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RE: Async req-res: addendum to marc's proposal

From: Vikas Deolaliker <vikas@sonoasystems.com>
Date: Sun, 6 Nov 2005 21:49:13 -0800
To: "'Anish Karmarkar'" <Anish.Karmarkar@oracle.com>, <public-ws-addressing@w3.org>
Message-ID: <003c01c5e35f$03309140$f602140a@deolali>


Anish, 

You are absolutely right. All the proposals have to do with "duplex" nature
of the channel i.e. full duplex vs. half duplex. The thing we are adding is
that our forward and reverse channels are distinct and that creates a need
for some kind of correlation across distinct channels.

It is not async as in asynchronous in time. For asynchronous we need some
kind of a buffered channel in which to store the request/response until the
receiver is back online or ready. 

Vikas


-----Original Message-----
From: public-ws-addressing-request@w3.org
[mailto:public-ws-addressing-request@w3.org] On Behalf Of Anish Karmarkar
Sent: Sunday, November 06, 2005 8:18 PM
To: public-ws-addressing@w3.org 
Subject: Async req-res: addendum to marc's proposal


What we are talking about in the various proposals for issue i059 is 
about changing bindings for a req-res operation to allow:
1) the request and response to be sent out over different HTTP-connections
2) WSDL authors to specify bindings to req-res operations that allow the 
request and response to use different WSDL Binding(s).

None of this is about "async" from a client programmer POV. They are 
about bindings. Bindings specify how the message is serialized, and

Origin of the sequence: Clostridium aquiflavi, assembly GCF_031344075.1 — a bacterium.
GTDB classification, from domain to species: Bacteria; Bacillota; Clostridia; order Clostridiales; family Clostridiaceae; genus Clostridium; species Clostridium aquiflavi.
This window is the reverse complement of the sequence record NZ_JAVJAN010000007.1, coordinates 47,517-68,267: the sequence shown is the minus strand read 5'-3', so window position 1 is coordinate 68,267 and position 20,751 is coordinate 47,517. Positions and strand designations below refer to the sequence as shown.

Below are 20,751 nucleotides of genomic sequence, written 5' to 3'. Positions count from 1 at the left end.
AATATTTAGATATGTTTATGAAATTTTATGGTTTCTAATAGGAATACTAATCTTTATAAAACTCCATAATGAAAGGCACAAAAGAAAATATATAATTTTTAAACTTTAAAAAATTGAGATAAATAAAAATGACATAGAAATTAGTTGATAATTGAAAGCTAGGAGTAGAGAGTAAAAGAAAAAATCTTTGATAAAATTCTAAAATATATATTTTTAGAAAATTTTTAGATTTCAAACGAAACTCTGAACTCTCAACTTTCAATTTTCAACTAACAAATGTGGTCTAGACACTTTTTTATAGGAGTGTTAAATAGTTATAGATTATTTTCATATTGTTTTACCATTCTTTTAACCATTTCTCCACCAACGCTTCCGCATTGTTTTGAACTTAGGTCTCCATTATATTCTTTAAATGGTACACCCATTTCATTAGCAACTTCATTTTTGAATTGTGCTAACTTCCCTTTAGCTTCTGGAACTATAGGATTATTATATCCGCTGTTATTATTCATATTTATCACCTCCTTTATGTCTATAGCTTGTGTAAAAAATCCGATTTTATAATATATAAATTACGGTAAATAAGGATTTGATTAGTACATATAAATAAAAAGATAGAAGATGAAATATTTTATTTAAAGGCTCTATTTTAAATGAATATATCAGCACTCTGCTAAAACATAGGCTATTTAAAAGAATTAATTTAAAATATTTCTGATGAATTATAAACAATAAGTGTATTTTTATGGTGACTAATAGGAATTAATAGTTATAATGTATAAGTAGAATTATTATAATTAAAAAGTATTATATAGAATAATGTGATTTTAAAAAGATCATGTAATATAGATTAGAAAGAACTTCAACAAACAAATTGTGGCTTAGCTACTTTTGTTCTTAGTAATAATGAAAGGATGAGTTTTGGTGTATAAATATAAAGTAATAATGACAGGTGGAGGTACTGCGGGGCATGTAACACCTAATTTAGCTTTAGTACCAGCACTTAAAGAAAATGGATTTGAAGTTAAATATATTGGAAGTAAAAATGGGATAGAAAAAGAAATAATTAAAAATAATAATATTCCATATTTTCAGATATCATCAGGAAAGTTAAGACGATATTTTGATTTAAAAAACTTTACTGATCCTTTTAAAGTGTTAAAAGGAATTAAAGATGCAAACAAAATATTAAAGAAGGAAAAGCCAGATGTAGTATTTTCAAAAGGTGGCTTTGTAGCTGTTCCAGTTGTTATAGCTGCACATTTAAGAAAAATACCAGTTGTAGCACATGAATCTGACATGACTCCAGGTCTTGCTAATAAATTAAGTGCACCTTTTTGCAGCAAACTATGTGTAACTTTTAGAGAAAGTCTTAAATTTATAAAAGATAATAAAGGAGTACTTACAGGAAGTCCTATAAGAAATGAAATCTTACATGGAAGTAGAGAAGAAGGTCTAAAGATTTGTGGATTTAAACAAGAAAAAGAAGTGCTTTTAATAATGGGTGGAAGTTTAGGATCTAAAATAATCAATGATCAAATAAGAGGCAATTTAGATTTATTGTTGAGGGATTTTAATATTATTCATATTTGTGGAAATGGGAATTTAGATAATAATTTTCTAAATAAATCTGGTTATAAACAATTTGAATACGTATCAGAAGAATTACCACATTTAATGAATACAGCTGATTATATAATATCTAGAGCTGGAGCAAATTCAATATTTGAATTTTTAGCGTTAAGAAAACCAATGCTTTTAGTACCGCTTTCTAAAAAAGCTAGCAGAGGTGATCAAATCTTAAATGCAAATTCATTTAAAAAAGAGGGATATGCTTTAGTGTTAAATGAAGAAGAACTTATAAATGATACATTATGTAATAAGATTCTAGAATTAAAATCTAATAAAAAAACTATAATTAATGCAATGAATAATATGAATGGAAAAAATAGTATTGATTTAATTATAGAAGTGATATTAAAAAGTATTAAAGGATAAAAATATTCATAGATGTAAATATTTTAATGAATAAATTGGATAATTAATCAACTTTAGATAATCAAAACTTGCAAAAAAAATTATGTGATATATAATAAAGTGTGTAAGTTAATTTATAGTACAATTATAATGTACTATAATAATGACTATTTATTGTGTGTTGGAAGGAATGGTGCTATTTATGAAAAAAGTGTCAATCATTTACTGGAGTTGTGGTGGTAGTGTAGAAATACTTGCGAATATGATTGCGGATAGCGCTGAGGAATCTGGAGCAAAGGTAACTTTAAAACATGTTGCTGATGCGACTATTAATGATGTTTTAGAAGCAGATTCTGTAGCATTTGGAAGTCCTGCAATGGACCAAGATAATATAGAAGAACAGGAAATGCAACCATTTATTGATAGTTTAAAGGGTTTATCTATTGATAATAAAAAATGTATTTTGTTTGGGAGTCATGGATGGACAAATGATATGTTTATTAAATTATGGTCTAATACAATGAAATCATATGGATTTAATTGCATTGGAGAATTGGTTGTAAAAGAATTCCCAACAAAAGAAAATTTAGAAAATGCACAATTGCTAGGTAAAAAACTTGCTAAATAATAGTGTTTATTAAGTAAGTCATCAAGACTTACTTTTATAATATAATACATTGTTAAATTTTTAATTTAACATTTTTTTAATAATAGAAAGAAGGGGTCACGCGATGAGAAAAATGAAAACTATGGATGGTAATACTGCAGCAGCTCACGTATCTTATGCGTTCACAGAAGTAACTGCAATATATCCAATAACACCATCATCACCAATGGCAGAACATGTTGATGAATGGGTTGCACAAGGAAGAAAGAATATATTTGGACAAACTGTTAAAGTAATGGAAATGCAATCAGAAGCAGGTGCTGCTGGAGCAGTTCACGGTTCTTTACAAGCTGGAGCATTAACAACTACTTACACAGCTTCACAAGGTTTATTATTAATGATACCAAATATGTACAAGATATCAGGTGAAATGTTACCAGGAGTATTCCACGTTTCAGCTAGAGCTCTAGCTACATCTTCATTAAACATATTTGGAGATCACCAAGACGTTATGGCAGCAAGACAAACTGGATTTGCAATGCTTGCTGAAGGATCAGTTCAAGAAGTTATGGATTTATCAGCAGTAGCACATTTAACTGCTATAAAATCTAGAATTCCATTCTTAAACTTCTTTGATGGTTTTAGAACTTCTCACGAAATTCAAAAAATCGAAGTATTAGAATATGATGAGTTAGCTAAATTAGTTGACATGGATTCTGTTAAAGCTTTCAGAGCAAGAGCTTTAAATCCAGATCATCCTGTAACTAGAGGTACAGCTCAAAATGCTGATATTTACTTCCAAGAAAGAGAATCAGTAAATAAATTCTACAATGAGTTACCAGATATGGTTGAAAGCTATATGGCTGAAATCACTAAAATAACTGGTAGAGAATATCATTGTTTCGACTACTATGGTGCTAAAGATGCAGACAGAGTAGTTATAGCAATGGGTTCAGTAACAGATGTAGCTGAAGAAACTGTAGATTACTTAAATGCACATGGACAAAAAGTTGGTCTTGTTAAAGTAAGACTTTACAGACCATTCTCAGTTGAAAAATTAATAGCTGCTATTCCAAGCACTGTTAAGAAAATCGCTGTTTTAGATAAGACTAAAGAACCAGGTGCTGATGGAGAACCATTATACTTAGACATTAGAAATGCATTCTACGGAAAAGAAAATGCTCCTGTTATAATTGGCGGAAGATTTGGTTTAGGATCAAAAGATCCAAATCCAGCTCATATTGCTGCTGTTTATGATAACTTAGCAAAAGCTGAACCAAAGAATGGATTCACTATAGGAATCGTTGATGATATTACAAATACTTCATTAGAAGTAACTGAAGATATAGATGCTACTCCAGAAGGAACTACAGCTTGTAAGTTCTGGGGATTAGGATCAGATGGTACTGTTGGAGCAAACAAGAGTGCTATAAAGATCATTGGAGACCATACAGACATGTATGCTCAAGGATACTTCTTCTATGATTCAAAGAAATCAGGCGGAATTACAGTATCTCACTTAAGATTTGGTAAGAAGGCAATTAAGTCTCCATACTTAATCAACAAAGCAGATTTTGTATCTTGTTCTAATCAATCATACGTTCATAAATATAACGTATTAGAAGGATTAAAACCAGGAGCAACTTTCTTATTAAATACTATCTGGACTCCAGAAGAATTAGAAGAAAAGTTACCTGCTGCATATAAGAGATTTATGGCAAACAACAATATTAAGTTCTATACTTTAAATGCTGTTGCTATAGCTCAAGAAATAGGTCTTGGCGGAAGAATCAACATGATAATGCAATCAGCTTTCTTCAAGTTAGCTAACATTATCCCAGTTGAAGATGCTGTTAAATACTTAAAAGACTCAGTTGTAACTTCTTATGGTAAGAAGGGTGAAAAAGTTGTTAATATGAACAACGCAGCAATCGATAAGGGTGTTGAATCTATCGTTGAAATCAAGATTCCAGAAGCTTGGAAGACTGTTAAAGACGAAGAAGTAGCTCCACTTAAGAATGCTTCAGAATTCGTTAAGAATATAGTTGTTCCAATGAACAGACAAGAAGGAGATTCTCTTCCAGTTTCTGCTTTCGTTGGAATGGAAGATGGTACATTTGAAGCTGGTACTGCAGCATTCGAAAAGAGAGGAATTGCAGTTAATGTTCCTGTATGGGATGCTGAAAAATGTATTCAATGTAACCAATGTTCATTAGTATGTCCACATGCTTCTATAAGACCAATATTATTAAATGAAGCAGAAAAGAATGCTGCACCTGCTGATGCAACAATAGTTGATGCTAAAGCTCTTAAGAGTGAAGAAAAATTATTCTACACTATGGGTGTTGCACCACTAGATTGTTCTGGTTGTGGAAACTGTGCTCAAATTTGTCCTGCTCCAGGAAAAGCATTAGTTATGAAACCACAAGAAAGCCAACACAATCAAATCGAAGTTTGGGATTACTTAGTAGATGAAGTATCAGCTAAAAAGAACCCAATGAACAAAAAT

bound to the transport including whether different connections are used 
to send the request and response. For example, an SMTP binding will 
inherently using multiple connections. As another example, I'm free to 
write a single binding for a req-res operation which says the the 
request is sent over HTTP and the response over SMTP.

There is another requirement for 'async' which is at the abstract WSDL 
level. Programing models and client-side APIs are generated by tools 
using the portType/interface information. Having a 'async' marker in the 
portType/interface as a hint to the WSDL processor is quite important 
from a client POV -- since most tools generate client-side APIs from the 
abstract WSDL. Pl. note that such a marker is only a hint, which says 
that the response will very likely take a long time. This is not to say 
that async apis cannot be layered over sync transport or vice versa. 
This isn't about the binding/transport, it is about providing a hint to 
the WSDL processor. I.e., one can use an async portType level maker and 
use the default SOAP/HTTP binding that uses a single connection. On the 
flip side one is also not prevented from using an non-async req-res 
abstract operation from being bound to an async SMTP binding. Such a 
marker allows the WSDL processor, if it chooses to do so, to generate 
client-side APIs/programming model that takes into account that the 
request and response is separated potentially by a large time interval.

I would therefore like to propose an addendum to Marc's proposal [1] -- 
we allow an attribute called wsaw:Async of type xs:boolean (restricted 
to the value 'true') on the wsdl11:portType, 
wsdl11:portType/wsdl1:operation, wsdl20:interface, 
wsdl20:interface/wsdl20:operation element. The presence of this 
attribute is a hint to the WSDL processor that the response and request 
MAY be separated by a large time interval.

-Anish
--

[1] 
http://lists.w3.org/Archives/Public/public-ws-addressing/2005Nov/0003.html
Received on Monday, 7 November 2005 05:49:39 GMT

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